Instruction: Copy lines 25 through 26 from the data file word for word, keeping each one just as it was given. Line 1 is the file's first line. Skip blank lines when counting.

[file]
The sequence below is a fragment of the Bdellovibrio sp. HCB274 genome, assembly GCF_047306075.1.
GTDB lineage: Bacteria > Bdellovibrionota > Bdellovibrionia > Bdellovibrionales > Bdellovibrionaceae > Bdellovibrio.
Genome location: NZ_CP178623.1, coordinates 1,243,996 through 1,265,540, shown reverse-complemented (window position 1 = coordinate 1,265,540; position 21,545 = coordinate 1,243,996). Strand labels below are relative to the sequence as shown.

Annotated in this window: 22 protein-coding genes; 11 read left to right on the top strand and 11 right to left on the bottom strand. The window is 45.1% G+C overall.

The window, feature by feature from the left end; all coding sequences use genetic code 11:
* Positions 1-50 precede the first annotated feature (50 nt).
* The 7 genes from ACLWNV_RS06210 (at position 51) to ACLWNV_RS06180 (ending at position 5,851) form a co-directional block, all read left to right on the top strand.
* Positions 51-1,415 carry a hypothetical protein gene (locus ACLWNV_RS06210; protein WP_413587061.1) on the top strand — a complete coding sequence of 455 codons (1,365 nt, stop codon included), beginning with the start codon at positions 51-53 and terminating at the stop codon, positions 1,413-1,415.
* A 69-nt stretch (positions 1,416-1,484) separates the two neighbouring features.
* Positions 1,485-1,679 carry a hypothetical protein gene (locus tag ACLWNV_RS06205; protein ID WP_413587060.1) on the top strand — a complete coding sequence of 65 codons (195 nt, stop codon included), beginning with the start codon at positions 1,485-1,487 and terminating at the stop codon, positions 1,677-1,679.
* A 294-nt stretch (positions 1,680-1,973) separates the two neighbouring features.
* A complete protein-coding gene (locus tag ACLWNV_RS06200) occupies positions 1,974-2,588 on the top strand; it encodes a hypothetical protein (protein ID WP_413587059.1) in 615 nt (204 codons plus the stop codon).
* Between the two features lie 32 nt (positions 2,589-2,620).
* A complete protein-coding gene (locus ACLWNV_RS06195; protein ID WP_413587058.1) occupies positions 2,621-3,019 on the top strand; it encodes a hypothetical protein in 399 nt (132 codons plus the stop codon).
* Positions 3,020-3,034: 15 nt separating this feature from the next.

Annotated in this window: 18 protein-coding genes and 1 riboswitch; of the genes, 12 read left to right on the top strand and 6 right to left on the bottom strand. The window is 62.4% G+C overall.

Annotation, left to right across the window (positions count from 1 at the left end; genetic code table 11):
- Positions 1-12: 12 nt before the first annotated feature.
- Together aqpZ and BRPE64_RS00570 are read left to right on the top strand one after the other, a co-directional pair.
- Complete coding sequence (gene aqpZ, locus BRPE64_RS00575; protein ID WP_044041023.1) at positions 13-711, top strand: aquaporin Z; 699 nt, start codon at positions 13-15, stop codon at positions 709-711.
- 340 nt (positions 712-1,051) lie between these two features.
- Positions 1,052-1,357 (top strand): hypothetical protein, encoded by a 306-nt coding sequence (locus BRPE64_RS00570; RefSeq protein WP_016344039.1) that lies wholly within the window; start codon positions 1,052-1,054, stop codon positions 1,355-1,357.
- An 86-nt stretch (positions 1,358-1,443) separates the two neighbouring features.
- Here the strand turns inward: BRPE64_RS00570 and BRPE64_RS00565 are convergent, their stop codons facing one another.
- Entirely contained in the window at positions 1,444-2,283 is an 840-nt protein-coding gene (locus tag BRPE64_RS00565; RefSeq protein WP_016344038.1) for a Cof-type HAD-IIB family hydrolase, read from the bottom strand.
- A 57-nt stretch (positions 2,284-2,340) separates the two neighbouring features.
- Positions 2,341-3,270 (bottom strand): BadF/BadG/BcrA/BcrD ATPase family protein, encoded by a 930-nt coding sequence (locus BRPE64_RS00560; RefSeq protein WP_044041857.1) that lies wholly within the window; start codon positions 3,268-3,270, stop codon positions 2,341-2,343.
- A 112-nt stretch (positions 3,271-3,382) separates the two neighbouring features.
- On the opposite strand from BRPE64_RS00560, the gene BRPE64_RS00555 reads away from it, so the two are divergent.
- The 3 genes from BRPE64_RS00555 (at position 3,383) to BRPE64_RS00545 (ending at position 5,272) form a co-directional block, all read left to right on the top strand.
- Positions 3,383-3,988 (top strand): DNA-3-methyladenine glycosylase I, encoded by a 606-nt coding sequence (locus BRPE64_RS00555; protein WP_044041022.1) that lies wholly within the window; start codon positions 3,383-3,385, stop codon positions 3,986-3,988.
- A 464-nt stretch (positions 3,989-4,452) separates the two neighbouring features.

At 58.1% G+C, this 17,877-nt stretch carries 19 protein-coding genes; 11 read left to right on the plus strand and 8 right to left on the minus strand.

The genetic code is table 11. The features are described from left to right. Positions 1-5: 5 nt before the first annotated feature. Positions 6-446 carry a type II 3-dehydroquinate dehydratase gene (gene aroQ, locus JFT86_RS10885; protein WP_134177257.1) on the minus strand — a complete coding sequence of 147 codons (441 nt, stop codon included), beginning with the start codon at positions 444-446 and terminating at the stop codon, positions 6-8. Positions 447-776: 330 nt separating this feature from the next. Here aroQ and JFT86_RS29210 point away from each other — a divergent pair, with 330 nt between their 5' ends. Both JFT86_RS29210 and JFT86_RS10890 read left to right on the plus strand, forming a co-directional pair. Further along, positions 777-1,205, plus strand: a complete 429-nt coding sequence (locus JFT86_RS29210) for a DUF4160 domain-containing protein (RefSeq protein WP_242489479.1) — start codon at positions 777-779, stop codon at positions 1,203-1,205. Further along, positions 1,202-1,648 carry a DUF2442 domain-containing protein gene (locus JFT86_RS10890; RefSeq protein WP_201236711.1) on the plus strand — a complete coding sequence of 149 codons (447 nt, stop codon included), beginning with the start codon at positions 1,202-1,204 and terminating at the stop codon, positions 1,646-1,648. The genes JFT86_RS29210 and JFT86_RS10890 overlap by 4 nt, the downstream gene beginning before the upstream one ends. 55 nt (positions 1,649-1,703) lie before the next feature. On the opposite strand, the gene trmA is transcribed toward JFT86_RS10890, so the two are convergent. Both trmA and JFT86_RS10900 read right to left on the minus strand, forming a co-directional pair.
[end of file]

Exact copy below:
- Entirely contained in the window at positions 1,444-2,283 is an 840-nt protein-coding gene (locus tag BRPE64_RS00565; RefSeq protein WP_016344038.1) for a Cof-type HAD-IIB family hydrolase, read from the bottom strand.
- A 57-nt stretch (positions 2,284-2,340) separates the two neighbouring features.